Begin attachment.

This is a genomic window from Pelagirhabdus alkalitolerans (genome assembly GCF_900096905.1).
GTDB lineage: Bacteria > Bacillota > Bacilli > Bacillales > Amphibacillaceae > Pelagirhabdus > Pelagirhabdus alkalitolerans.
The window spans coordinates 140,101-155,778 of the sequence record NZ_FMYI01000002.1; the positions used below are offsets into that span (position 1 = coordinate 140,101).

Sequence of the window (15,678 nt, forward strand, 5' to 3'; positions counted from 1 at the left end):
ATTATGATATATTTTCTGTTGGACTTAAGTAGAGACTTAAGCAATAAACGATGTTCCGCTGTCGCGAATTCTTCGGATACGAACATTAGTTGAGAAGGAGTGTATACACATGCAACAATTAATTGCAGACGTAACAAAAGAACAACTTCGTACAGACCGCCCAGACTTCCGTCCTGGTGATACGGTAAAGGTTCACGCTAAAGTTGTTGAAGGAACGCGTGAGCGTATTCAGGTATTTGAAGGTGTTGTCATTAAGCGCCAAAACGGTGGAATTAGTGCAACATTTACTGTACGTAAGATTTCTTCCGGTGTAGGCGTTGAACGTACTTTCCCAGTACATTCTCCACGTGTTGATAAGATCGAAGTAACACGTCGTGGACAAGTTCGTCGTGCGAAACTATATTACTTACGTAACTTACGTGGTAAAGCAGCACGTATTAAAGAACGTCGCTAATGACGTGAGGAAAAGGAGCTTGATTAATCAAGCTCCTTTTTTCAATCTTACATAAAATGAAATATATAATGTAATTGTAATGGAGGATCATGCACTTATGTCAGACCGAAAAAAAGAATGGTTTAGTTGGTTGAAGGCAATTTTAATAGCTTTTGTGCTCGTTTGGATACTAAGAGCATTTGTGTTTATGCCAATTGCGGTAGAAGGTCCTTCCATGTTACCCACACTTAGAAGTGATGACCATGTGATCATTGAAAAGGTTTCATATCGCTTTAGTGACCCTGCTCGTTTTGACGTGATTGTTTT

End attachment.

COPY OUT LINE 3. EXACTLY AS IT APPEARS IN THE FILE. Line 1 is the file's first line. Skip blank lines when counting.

The window spans coordinates 140,101-155,778 of the sequence record NZ_FMYI01000002.1; the positions used below are offsets into that span (position 1 = coordinate 140,101).